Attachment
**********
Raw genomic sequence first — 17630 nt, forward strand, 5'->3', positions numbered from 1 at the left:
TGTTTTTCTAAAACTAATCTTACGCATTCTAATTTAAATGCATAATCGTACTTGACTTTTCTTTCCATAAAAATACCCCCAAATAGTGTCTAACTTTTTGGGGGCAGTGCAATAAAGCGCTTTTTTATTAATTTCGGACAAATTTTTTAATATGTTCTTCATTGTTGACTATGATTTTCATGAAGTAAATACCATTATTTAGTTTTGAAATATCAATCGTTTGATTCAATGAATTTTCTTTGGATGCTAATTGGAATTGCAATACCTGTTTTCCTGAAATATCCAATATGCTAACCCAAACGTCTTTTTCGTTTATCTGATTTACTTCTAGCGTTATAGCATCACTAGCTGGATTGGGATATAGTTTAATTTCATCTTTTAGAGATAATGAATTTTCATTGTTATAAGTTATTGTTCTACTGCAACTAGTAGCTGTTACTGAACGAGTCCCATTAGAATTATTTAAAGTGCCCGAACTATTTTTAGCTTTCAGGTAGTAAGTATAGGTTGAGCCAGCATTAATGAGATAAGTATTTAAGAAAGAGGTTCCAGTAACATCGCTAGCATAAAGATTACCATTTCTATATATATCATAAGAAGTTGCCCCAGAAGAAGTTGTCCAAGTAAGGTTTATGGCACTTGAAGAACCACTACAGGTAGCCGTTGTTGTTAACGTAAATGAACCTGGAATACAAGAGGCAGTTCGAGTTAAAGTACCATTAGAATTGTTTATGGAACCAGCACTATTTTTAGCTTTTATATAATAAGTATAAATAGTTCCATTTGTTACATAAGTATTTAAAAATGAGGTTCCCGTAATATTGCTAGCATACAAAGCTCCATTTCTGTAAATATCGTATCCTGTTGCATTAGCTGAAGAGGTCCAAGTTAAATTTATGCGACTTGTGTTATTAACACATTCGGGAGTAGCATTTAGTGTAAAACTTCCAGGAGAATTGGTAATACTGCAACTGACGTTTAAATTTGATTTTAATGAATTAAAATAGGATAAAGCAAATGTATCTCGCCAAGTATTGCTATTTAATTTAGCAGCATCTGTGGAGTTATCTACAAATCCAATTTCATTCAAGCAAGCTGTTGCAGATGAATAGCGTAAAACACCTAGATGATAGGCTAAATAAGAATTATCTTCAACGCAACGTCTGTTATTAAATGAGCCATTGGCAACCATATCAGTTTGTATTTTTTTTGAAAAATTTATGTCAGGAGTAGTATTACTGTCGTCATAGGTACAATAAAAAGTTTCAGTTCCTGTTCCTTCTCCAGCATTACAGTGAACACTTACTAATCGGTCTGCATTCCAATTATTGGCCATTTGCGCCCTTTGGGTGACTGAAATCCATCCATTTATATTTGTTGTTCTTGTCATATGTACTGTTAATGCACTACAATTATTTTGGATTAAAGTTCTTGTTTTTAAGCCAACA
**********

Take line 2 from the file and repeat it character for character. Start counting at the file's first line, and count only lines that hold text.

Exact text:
TGTTTTTCTAAAACTAATCTTACGCATTCTAATTTAAATGCATAATCGTACTTGACTTTTCTTTCCATAAAAATACCCCCAAATAGTGTCTAACTTTTTGGGGGCAGTGCAATAAAGCGCTTTTTTATTAATTTCGGACAAATTTTTTAATATGTTCTTCATTGTTGACTATGATTTTCATGAAGTAAATACCATTATTTAGTTTTGAAATATCAATCGTTTGATTCAATGAATTTTCTTTGGATGCTAATTGGAATTGCAATACCTGTTTTCCTGAAATATCCAATATGCTAACCCAAACGTCTTTTTCGTTTATCTGATTTACTTCTAGCGTTATAGCATCACTAGCTGGATTGGGATATAGTTTAATTTCATCTTTTAGAGATAATGAATTTTCATTGTTATAAGTTATTGTTCTACTGCAACTAGTAGCTGTTACTGAACGAGTCCCATTAGAATTATTTAAAGTGCCCGAACTATTTTTAGCTTTCAGGTAGTAAGTATAGGTTGAGCCAGCATTAATGAGATAAGTATTTAAGAAAGAGGTTCCAGTAACATCGCTAGCATAAAGATTACCATTTCTATATATATCATAAGAAGTTGCCCCAGAAGAAGTTGTCCAAGTAAGGTTTATGGCACTTGAAGAACCACTACAGGTAGCCGTTGTTGTTAACGTAAATGAACCTGGAATACAAGAGGCAGTTCGAGTTAAAGTACCATTAGAATTGTTTATGGAACCAGCACTATTTTTAGCTTTTATATAATAAGTATAAATAGTTCCATTTGTTACATAAGTATTTAAAAATGAGGTTCCCGTAATATTGCTAGCATACAAAGCTCCATTTCTGTAAATATCGTATCCTGTTGCATTAGCTGAAGAGGTCCAAGTTAAATTTATGCGACTTGTGTTATTAACACATTCGGGAGTAGCATTTAGTGTAAAACTTCCAGGAGAATTGGTAATACTGCAACTGACGTTTAAATTTGATTTTAATGAATTAAAATAGGATAAAGCAAATGTATCTCGCCAAGTATTGCTATTTAATTTAGCAGCATCTGTGGAGTTATCTACAAATCCAATTTCATTCAAGCAAGCTGTTGCAGATGAATAGCGTAAAACACCTAGATGATAGGCTAAATAAGAATTATCTTCAACGCAACGTCTGTTATTAAATGAGCCATTGGCAACCATATCAGTTTGTATTTTTTTTGAAAAATTTATGTCAGGAGTAGTATTACTGTCGTCATAGGTACAATAAAAAGTTTCAGTTCCTGTTCCTTCTCCAGCATTACAGTGAACACTTACTAATCGGTCTGCATTCCAATTATTGGCCATTTGCGCCCTTTGGGTGACTGAAATCCATCCATTTATATTTGTTGTTCTTGTCATATGTACTGTTAATGCACTACAATTATTTTGGATTAAAGTTCTTGTTTTTAAGCCAACA